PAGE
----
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Variations in Health Care: The good, the bad and the inexplicable

By Appleby, et al.

Variations in health care in the NHS are a persistent and ubiquitous problem. But which variations are acceptable or warranted – for example, variations driven by clinical need and informed patient choice – and which are not?

The important question is how to promote 'good' variation and minimise 'bad' variation.

Variations in health care: The good, the bad and the inexplicable explores the possible causes of variation, shows the different ways in which variations can be measured, and analyses variations by PCT in rates of elective hospital admissions for selected procedures.

The causes of variation are complex and inter-related – they may be affected by, for example, differences in geographical patterns of illness, differences in clinicians' behaviour, the effects of incentives in the financing of health care. These causes are mapped and discussed.

The data itself is not always easy to collect and analyse. The report outlines the different ways in which variations can be measured and how these measures can be adjusted for need – age and gender, economic and social characteristics.

To illustrate geographical variation, the report analyses rates of elective hospital admissions for common procedures across PCTs – eg, hip replacement, cataract removal, tonsillectomy. It also breaks the information down into : variations in common, clinically effective procedures, trends in variation, variation in day case rates, variation in low effectiveness procedures, variation in pre-operative health, preference-sensitive variations. Even after allowing for legitimate factors that affect rates of surgery, significant variations were found between PCTs – even among common interventions known to be effective.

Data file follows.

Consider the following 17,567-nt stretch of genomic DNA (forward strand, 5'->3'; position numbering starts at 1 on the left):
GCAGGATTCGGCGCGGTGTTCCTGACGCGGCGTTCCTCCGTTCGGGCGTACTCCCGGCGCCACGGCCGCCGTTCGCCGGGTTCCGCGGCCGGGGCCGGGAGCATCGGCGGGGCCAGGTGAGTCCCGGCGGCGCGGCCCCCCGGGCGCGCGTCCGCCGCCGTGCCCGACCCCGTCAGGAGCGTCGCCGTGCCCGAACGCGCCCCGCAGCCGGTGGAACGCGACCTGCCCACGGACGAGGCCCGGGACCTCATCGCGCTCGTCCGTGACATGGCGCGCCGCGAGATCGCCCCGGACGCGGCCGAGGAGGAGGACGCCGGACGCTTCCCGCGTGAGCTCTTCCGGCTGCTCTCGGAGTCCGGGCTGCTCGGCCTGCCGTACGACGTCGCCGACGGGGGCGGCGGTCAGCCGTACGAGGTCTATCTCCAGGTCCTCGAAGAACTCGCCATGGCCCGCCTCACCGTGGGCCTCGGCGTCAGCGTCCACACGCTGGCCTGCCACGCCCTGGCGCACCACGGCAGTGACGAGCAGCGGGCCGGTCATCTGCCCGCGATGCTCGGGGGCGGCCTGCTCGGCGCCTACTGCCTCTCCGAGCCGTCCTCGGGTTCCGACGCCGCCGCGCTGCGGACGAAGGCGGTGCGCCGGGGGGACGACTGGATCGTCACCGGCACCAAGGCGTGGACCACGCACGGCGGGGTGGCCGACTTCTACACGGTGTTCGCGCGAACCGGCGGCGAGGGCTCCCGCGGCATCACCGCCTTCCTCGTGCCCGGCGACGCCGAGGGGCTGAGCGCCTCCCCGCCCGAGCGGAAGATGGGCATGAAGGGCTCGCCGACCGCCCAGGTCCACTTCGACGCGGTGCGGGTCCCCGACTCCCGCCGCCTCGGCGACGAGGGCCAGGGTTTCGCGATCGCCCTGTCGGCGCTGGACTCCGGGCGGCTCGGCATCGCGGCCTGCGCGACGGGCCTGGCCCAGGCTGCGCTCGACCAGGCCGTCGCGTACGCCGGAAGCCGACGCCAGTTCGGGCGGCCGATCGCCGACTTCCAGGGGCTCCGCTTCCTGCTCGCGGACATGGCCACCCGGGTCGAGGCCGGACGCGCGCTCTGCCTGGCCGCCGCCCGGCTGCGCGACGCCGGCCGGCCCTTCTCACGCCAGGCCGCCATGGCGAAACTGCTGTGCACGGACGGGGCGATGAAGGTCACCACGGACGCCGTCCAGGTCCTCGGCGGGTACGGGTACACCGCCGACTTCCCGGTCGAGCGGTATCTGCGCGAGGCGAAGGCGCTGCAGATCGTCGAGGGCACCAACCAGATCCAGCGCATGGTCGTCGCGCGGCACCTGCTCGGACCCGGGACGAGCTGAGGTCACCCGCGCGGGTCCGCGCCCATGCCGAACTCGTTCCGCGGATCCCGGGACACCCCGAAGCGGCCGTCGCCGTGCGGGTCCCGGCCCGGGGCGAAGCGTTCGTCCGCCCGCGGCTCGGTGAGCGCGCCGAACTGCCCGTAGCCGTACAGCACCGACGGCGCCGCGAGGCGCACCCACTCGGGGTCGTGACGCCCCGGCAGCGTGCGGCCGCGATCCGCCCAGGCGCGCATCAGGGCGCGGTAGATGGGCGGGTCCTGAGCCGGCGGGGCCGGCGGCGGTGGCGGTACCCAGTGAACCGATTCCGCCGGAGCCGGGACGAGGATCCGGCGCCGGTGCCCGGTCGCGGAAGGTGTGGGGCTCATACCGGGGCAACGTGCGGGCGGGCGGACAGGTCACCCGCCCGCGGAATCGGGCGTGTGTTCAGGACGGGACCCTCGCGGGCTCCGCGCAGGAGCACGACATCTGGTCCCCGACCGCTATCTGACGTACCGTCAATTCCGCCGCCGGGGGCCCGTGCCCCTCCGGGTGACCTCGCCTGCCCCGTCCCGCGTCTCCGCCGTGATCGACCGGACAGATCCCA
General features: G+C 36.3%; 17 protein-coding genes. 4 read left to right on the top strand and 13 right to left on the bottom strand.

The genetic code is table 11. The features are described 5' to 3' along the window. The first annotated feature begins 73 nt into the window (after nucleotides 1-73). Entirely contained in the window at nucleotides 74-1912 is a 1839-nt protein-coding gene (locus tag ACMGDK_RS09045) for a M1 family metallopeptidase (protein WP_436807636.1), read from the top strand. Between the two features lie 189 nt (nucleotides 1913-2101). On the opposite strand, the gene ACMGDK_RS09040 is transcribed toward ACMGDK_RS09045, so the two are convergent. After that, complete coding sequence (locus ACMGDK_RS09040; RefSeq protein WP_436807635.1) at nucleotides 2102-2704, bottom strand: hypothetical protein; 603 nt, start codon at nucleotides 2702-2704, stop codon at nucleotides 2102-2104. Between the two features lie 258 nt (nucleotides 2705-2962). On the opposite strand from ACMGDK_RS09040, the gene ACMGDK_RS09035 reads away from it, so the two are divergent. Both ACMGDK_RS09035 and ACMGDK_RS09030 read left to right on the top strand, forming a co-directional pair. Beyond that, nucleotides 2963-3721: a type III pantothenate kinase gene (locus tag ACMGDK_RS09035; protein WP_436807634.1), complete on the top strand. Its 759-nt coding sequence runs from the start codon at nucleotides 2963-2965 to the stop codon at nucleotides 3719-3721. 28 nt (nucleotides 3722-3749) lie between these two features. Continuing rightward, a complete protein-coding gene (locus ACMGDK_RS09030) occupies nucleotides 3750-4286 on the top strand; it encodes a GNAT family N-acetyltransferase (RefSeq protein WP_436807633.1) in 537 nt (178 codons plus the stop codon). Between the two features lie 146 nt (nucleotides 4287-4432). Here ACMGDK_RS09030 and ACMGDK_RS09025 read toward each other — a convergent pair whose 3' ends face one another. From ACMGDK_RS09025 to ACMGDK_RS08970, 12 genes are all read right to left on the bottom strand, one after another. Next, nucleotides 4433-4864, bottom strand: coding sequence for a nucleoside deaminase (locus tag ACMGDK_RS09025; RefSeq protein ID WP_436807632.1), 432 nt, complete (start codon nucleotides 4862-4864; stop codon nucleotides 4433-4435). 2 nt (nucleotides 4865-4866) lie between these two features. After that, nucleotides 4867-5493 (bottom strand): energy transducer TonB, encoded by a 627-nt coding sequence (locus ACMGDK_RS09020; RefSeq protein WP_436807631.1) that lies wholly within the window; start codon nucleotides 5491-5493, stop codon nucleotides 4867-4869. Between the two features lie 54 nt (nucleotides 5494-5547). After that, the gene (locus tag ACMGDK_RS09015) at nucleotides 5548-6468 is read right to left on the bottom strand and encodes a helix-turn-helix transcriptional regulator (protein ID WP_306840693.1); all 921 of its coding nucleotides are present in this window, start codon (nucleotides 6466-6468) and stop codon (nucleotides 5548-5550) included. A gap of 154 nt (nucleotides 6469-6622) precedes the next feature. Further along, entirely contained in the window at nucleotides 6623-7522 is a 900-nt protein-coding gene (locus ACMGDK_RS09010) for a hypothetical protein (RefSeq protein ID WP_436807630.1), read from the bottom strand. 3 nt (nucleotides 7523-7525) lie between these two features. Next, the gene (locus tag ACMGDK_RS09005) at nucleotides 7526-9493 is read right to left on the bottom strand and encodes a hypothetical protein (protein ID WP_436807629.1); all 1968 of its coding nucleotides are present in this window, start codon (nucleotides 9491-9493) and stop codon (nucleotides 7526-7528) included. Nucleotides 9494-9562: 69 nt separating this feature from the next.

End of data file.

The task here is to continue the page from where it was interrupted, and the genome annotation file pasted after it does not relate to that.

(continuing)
Policymakers, commissioners and providers will benefit from the recommendations made for tackling this problem.

The first step is to ensure that data is collected and analysed systematically. The Department of Health's Atlas of Variations may help to focus future reporting of variations; it would be good to extend this to cover the new population groups of GP commissioning consortia. Thereafter the recommendation is that a programme is established to identify causes of variation at local level and to assess which variations and causes have the most impact on equity, effectiveness, efficiency and patient health outcomes.

The impact of the current reforms is considered: will GP consortia be able to implement shared decision-making as a way of establishing more appropriate level of warranted variation? Could the new role of the National Institute for Health and Clinical Excellence (NICE) help in generating the right kind of clinical evidence and guidance necessary for clinicians and patients on how to weigh up the trade-offs such evidence inevitably reveals?

Appleby, et al. (2011). Variations in Health Care: The good, the bad and the inexplicable. London, King's Fund.